Somerset NHS Foundation Trust 58.6 38,355
County Durham and Darlington NHS Foundation Trust 58.7 47,623
London North West University Healthcare NHS Trust 58.7 75,375
Royal Cornwall Hospitals NHS Trust 59 47,866
Wirral University Teaching Hospital NHS Foundation Trust 59.1 41,046
Nottingham University Hospitals NHS Trust 59.5 78,649
Imperial College Healthcare NHS Trust 59.6 98,372
West Suffolk NHS Foundation Trust 59.7 31,373
Portsmouth Hospitals University NHS Trust 59.8 50,143
Chelsea and Westminster Hospital NHS Foundation Trust 60 55,836
East Cheshire NHS Trust 60 12,290
Royal Free London NHS Foundation Trust 60 92,125
Chesterfield Royal Hospital NHS Foundation Trust 60.2 24,608
Salisbury NHS Foundation Trust 60.2 26,712
Bolton NHS Foundation Trust 60.3 39,752
Medway NHS Foundation Trust 60.3 36,834
Blackpool Teaching Hospitals NHS Foundation Trust 61.1 34,945
North Cumbria Integrated Care NHS Foundation Trust 61.1 33,883
Royal United Hospitals Bath NHS Foundation Trust 61.2 37,507
University College London Hospitals NHS Foundation Trust 61.2 71,970
Ashford and St Peter’s Hospitals NHS Foundation Trust 61.7 50,338
East Lancashire Hospitals NHS Trust 61.7 51,405
Hull University Teaching Hospitals NHS Trust 61.9 67,588
Kettering General Hospital NHS Foundation Trust 62.1 26,731
Northampton General Hospital NHS Trust 62.2 39,879
Oxford University Hospitals NHS Foundation Trust 62.2 72,649
St Helens and Knowsley Teaching Hospitals NHS Trust 62.3 46,200
Whittington Health NHS Trust 62.4 21,057
Mid Yorkshire Hospitals NHS Trust 62.6 54,535
Barking, Havering and Redbridge University Hospitals NHS Trust 63 63,314
Southport and Ormskirk Hospital NHS Trust 63.1 19,370
Harrogate and District NHS Foundation Trust 63.2 25,462
University Hospital Southampton NHS Foundation Trust 63.2 55,332
North Bristol NHS Trust 63.4 47,287
Leeds Teaching Hospitals NHS Trust 63.6 89,453
Tameside and Glossop Integrated Care NHS Foundation Trust 64 21,107
Airedale NHS Foundation Trust 64.3 14,584
The Queen Elizabeth Hospital, King’s Lynn, NHS Foundation Trust 64.7 21,001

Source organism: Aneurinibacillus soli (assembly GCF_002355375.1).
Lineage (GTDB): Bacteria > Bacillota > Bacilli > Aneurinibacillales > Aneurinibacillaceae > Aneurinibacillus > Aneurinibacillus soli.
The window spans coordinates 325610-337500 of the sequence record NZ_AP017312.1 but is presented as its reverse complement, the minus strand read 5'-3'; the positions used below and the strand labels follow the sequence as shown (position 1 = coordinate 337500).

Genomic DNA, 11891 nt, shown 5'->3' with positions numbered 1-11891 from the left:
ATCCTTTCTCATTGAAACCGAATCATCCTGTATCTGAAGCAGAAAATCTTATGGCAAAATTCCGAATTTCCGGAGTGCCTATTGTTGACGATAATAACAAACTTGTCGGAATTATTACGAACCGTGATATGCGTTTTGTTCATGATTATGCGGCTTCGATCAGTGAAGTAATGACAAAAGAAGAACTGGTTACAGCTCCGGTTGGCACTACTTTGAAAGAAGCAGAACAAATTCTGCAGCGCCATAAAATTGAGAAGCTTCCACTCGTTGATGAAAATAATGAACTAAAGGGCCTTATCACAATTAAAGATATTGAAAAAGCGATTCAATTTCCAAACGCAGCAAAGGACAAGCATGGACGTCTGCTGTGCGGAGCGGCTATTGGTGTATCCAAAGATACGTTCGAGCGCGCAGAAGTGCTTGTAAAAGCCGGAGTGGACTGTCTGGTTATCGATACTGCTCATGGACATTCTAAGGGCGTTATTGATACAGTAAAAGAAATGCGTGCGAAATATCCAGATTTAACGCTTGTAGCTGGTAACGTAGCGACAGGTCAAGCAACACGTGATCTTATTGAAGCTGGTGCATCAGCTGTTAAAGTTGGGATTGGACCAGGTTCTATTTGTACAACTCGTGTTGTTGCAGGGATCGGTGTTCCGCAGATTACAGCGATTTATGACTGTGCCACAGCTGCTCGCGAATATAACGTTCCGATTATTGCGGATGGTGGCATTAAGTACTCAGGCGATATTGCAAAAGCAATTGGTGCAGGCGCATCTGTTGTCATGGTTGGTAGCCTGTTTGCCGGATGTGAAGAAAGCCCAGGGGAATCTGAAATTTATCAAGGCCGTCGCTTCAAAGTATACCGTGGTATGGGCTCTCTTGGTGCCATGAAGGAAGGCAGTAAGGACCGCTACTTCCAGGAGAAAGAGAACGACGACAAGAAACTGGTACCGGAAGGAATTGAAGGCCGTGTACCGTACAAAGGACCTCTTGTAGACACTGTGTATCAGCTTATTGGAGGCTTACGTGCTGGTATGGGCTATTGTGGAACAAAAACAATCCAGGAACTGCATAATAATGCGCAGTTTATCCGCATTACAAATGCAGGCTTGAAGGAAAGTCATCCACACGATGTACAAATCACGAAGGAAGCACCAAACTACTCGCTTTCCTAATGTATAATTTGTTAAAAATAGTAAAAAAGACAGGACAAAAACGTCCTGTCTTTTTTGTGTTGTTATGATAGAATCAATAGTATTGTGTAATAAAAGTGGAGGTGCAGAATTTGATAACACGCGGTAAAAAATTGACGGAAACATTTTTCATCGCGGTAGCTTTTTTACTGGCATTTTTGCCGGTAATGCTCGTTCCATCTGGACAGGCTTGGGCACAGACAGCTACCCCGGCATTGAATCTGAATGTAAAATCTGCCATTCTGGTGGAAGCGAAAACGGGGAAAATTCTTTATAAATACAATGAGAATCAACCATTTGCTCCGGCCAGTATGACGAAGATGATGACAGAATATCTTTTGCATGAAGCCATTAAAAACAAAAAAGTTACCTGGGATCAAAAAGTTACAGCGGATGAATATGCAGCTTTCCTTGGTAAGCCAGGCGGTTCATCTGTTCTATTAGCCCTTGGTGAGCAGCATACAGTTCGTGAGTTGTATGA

Guys and St Thomas NHS Foundation Trust 64.9 98,886
Doncaster and Bassetlaw Teaching Hospitals NHS Foundation Trust 65.4 50,051
South Tees Hospitals NHS Foundation Trust 65.6 50,711
Northern Lincolnshire and Goole NHS Foundation Trust 66.5 37,828
Sherwood Forest Hospitals NHS Foundation Trust 66.9 47,727
Epsom and St Helier University Hospitals NHS Trust 67.1 48,852
Sheffield Teaching Hospitals NHS Foundation Trust 67.3 84,437
South Warwickshire NHS Foundation Trust 67.3 32,014
The Newcastle Upon Tyne Hospitals NHS Foundation Trust 67.4 100,140
University Hospitals of Morecambe Bay NHS Foundation Trust 67.5 32,371
George Eliot Hospital NHS Trust 67.7 16,426
Yeovil District Hospital NHS Foundation Trust 67.8 14,482
St George’s University Hospitals NHS Foundation Trust 67.9 58,934
The Rotherham NHS Foundation Trust 67.9 26,438
Calderdale and Huddersfield NHS Foundation Trust 68.1 32,745
Gloucestershire Hospitals NHS Foundation Trust 69 72,816
Kingston Hospital NHS Foundation Trust 69.6 32,201
Bradford Teaching Hospitals NHS Foundation Trust 70 38,792
Maidstone and Tunbridge Wells NHS Trust 70.4 45,019
Royal Papworth Hospital NHS Foundation Trust 70.9 5,859
Gateshead Health NHS Foundation Trust 71 12,879
North Middlesex University Hospital NHS Trust 71.1 22,280
Dartford and Gravesham NHS Trust 71.5 24,847
King’s College Hospital NHS Foundation Trust 72.6 82,287
Barnsley Hospital NHS Foundation Trust 73.8 20,878
South Tyneside and Sunderland NHS Foundation Trust 75.3 57,704
North Tees and Hartlepool NHS Foundation Trust 75.5 20,038
Croydon Health Services NHS Trust 75.7 31,916
Homerton Healthcare NHS Foundation Trust 79.7 26,147
Northumbria Healthcare NHS Foundation Trust 80 33,834
Royal Berkshire NHS Foundation Trust 87.2 23,859